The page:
Marko Javornik, VP and GM of mobility and travel at Comtrade Digital Services, discusses new business models in the urban transport ecosystem.
Urban areas are changing and so are the means of transportation within the cities. The model of the clear dominance of private cars in cities is simply not sustainable and not up to date any more. We can no longer deny the changes in the urban mobility ecosystem.
There are many initiatives and projects evolving across the globe that aim to revolutionise and improve the modern mobility and transportation system. Those projects are all approaching the gaps in the current ecosystem from different angles, but the greater purpose of all is to bridge the gap between private car ownership and scheduled public transportation.
And, while the approaches couldn’t be more diverse, this niche market is already generating an accumulated value of more than $100bn, showing the tremendous market potential of mobility-as-a-service (MaaS). But, for now, there is no consolidated approach to create a holistic and connected MaaS network.
However, this much can be said: even in a disrupted mobility ecosystem, public transportation and cars will be the backbone of transportation, just as they are today. Only with the help of modern technologies can the utilisation be dramatically increased – and the mobility experience for users accelerated – by linking this backbone with new mobility options, enabling them to use the appropriate vehicle mix for every single one of their journeys.
But in what form will this mobility service disruption come? Nobody has the right answer to these questions yet. All we can see for now is the cause of changes in the form of pollution, shortage of space, high costs or congestion, as well as the things that will facilitate those changes, such as digital technologies, servitisation and new business models. While MaaS can help solve many of the current major issues, and the broader vision is spreading among the population, the real implementation is highly complex and uncertain.
It has become clear that one of the major challenges – if not the major challenge – on the way to the broad adoption of mobility services, is a wide choice and development of new business models that fit the new digital economy and facilitate a seamlessly connected ecosystem.
There are several theories about how business models should evolve and how a market with new business models could be structured, but there is no clear answer to it, which is why this question is the subject of numerous studies at the moment.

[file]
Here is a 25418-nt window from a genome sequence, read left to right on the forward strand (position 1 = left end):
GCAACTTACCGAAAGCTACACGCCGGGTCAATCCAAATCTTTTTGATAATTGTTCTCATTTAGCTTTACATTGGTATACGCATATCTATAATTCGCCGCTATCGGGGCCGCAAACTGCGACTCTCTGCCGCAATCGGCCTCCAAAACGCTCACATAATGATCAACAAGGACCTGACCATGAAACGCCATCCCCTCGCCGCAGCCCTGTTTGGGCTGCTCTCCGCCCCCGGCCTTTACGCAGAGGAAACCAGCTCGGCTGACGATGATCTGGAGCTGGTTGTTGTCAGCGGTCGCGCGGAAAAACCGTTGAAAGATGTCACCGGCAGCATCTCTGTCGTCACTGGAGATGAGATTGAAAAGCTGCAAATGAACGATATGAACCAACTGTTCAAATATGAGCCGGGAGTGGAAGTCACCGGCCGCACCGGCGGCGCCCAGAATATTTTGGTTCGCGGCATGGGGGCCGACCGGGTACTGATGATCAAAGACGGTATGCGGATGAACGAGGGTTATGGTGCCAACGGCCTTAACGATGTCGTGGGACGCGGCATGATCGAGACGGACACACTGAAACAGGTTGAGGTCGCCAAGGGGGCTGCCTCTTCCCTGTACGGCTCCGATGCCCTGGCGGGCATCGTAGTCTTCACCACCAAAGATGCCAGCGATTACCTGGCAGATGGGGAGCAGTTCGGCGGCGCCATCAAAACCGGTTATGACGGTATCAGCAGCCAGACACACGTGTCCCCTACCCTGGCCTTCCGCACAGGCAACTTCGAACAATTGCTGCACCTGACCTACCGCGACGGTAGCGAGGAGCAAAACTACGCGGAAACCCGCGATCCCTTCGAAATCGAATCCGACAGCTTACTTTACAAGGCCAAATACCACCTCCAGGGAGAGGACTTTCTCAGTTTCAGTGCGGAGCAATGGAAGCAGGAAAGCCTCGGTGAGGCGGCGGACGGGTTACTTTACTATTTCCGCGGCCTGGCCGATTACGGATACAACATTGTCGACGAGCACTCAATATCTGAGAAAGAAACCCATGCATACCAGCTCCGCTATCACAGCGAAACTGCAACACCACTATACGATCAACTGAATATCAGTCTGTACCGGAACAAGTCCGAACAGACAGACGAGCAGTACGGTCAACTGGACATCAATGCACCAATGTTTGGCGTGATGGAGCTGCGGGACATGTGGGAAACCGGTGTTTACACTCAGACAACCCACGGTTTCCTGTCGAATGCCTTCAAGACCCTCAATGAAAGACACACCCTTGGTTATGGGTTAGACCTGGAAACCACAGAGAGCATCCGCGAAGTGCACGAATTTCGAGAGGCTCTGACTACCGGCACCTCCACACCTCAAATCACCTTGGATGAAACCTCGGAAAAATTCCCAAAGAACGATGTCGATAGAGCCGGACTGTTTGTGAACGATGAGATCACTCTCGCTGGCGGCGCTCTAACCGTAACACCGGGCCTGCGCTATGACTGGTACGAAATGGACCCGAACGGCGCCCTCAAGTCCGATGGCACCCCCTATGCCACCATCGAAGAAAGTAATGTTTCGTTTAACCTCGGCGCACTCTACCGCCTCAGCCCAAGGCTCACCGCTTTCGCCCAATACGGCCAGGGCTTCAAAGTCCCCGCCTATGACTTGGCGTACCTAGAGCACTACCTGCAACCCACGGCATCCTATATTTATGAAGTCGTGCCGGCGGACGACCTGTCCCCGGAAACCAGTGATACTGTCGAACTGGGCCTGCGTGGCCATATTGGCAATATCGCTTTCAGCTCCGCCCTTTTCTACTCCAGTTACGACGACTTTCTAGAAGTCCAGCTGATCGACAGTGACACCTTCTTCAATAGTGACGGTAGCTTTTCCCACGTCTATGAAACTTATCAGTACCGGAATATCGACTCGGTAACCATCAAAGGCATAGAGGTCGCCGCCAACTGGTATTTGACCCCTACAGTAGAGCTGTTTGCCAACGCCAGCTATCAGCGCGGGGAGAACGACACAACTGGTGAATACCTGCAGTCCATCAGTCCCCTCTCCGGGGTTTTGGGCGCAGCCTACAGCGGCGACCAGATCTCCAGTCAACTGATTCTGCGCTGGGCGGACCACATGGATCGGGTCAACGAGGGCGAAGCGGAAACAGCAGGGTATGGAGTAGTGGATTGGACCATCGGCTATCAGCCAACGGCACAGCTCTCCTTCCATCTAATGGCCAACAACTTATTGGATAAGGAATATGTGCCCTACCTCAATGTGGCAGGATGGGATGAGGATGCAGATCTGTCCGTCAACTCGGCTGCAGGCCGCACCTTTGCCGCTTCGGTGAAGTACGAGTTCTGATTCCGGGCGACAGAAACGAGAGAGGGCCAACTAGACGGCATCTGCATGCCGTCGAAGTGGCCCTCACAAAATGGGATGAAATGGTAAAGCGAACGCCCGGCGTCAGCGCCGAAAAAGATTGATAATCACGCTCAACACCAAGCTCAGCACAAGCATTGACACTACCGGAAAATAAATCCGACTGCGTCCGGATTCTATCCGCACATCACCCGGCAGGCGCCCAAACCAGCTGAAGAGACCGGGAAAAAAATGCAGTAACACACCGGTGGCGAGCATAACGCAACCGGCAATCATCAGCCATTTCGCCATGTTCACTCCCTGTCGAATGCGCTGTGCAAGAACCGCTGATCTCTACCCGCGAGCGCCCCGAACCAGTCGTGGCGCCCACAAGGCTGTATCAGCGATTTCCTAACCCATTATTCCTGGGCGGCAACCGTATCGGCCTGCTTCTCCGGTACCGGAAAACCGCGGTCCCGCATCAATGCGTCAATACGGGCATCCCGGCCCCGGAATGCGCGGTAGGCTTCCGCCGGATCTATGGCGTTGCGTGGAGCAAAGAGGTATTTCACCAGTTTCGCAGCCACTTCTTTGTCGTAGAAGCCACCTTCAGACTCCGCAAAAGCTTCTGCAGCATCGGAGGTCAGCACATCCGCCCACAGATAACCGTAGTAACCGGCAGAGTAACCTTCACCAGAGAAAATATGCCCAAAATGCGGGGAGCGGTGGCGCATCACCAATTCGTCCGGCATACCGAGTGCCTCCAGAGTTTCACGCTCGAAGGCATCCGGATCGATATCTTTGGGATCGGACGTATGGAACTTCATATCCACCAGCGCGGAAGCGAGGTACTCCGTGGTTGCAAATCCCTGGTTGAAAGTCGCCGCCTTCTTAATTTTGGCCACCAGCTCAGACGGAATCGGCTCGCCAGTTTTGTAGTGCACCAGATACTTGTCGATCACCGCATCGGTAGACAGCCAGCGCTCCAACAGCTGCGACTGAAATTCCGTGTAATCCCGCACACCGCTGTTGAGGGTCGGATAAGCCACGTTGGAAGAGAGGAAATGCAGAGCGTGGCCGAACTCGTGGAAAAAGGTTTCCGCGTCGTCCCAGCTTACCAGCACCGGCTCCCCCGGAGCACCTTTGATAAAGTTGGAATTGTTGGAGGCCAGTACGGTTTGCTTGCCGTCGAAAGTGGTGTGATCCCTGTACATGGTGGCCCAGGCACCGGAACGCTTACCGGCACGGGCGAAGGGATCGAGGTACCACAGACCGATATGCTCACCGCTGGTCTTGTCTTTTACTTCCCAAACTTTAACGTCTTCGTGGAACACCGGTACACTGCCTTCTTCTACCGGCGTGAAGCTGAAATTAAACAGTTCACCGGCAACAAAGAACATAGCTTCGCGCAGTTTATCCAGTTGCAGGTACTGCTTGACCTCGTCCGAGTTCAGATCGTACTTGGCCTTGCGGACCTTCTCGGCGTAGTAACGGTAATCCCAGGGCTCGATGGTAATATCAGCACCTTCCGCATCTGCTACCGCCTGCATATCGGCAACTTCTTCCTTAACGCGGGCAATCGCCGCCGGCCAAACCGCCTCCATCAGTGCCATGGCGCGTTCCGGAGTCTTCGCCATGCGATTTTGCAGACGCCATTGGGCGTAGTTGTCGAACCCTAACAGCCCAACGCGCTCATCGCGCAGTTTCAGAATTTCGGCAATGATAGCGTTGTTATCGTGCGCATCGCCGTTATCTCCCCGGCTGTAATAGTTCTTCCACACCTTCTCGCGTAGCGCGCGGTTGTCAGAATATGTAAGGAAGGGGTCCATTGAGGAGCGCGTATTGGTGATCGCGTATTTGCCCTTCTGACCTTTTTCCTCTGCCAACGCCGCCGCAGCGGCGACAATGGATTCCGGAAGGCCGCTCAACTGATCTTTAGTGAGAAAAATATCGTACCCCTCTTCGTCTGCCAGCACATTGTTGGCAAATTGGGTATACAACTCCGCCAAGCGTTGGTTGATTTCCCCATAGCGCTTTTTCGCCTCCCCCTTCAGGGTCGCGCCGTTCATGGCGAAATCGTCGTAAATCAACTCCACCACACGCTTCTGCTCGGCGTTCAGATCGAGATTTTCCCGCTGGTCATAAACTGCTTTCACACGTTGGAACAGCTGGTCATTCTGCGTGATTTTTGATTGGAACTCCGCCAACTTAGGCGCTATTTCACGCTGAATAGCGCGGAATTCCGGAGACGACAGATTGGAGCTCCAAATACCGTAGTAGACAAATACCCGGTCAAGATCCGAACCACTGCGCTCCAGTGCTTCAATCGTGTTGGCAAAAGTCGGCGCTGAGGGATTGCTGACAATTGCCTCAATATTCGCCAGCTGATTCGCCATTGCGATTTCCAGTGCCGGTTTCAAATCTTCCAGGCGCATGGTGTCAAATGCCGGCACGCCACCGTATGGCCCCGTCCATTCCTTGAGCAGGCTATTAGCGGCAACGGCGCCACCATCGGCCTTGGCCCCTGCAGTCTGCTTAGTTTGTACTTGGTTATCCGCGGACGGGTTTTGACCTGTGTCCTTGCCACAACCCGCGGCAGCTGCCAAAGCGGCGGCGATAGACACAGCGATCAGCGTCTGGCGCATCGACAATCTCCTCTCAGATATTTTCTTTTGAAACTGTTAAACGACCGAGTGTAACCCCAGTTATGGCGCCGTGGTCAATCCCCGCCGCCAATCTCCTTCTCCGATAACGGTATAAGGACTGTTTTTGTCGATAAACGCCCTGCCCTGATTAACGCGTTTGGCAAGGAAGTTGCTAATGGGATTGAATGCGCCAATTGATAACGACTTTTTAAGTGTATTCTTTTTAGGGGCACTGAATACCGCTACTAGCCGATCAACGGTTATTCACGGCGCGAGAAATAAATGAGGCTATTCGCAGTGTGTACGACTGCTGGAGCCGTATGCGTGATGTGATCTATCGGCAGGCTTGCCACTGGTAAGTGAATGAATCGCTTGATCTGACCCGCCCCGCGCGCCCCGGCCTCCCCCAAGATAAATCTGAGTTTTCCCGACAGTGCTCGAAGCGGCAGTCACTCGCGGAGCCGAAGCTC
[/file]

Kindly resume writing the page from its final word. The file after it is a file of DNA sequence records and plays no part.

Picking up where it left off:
Open API platforms
One of the ideas is to build all services on digital platforms and connect them into an open API economy, facilitating data exchange and thereby fostering growth and improvement of the system. There are already many examples for successful platform-based businesses, including Alibaba, Airbnb and Uber.
The platform enables businesses to unlock new sources of value creation and supply. They move from the successful just-in-time to not-even-mine principles. They use data-driven tools to create community feedback loops and utilise the asset of their constantly growing communities, enabling them to create value from the user base. With instant community feedback, platform businesses can quickly react to changes and always ensure they fulfil their users’ wishes and give them the power to actively contribute to the shaping of the platform.
Diversifying the fleet
Other theories group all available modes of transportation and vehicle types into a hierarchy as market segmentation, to ensure an appropriate division of the market value among all involved parties. Thereby, it needs to be taken into consideration that we will have a more diversified vehicle fleet in the future, including so-called light electric vehicles to carry one or two people across short distances, last-mile vehicles (such as Segways or electric scooters), autonomous minibuses and more.
All these options provide the opportunity to personalise each user’s journey fully, something that has not been possible until now. All of these service providers and vehicle manufacturers want to ensure their place in the future market framework without harming the core business of the established mobility players.
The future of urban mobility
Mobility services generally have high power to disrupt the urban mobility market because they focus on the single most important thing: transporting the user from A to B with only the tap of a finger and at a low cost.
Mobility and car ownership has long exceeded the original purpose of moving people from one point to another. It has evolved into a luxury market by continuous improvement of the offered vehicles, automatically focusing on the most demanding and sophisticated customer group, while leaving aside the people who just want to get easy transportation without having high requirements of the vehicle itself, as long as it fulfils its purpose.
This exact development was already described by Clayton M Christensen in The Innovator’s Dilemma. This market position is the exact set-up for newcomers to get back to the roots and purpose of urban mobility, and give people access to easy mobility on demand, without the hassle of owning and paying for a vehicle.
Most urban citizens are currently underserved in terms of easily accessible on-demand mobility – and this is where mobility services come into the game. But as nobody has the exact answers to the how and when yet, it will remain interesting.
Marko Javornik is a software technology expert, specialising in digital transformation and the future of mobility. In his current role, he is vice-president and general manager in charge of mobility and travel at Comtrade Digital Services. He will act as a mentor at the upcoming Comtrade Business Hackathon, which will take place in Berlin from 9 to 11 June, tackling the biggest questions regarding the future of MaaS.